Oregon State forestry professor Mark Harmon studies CO2 in forests.
"They will probably say they have a permanent solution, and if it doesn't leak back out, then it's true," he said of CO2 injection. "Nothing biological is permanent, but that's a little bit misleading."
Biological systems like rangelands and forests can be permanent if they are maintained, he said.
"You have to think of what your starting point is," Harmon said, "Nothing is really permanent, even planets and the sun."
In CO2 injection, "they capture it when it's being emitted and transport it and inject it hopefully into a reservoir that isn't going to leak back," Harmon said.
Forests, agriculture and rangeland work a bit differently. In the case of forests, he draws the analogy of a bucket.
"We've got a bucket; we've got leaks in it. Some is leaking out, but the more we pour in the bucket, the more that bucket will store." In a forest managed for carbon storage, one would harvest less often, he said, taking less each time and raising the permanent amount of carbon in it.
No matter how you store it, too much CO2 is a problem. CO2 is part of the greenhouse effect, which used to keep the planet at a nice temperature for human survival, but humans--and our love for fossil fuels--have dramatically increased the amount of CO2 in the atmosphere, and that has increased the temperature of the earth. According to the National Oceanic and Atmospheric Administration, the global CO2 for April 2011 was 391.92 parts per million. That's up more than 36 percent from pre-Industrial Revolution levels of 280 ppm, and according to the Intergovernmental Panel on Climate Change, it's why the earth's temperature is rising--not so good for the survival of any number of delicate ecosystems.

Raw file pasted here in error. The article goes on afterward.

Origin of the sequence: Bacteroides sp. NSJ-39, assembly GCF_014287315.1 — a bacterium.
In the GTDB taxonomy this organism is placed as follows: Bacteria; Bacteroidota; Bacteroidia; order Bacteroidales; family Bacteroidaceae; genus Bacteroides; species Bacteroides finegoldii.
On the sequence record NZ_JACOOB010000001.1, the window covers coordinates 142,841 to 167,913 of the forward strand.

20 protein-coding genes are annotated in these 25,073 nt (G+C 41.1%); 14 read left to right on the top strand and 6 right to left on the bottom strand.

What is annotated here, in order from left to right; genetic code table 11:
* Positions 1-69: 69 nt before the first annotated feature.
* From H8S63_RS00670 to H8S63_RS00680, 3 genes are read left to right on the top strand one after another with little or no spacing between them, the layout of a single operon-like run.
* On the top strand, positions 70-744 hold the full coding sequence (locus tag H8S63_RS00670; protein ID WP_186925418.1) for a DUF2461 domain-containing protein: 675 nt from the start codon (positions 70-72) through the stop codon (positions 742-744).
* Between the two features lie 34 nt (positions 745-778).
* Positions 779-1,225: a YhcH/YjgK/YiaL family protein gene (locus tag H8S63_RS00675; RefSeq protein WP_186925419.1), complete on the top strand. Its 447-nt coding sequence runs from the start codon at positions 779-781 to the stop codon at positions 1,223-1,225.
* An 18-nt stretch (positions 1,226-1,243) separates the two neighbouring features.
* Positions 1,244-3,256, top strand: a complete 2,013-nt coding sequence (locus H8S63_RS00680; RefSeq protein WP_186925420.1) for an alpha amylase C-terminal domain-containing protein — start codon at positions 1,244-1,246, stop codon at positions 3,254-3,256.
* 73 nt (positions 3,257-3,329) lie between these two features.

Svejcar began researching rangeland carbon storage in 1993. He said the research lasted "for 10-plus years, but we couldn't get any interest at the Washington level." When it comes to rangeland, "there are lots of examples of people who manage the resource well," he said. If ranchers could get carbon credits for the carbon stored in their rangelands, it could be a marketing niche.
People already buy local, grass-fed meat. Why not buy range-fed meat that comes from lands helping store CO2? The additional benefits to well-managed rangelands are worth even more, Svejcar said: less erosion, better habitat and more productivity. Forests yield similar benefits when managed for carbon and not clearcut.
The cost of monitoring how much CO2 is being stored on something as variable as rangeland is prohibitive, and a drought year can turn a carbon sink into a source, Svejcar said. Most rangelands "over time will sequester carbon but there's huge spatial variability, and there's variability over time."
According to Harmon another reason the quick carbon injection fix--as opposed to terrestrial solutions--is appealing is because some of the agricultural, range and forestry solutions are "a little more complicated than trap it and stick it into the ground," and they give the false image of impermanence. "That makes it harder to sell," he said.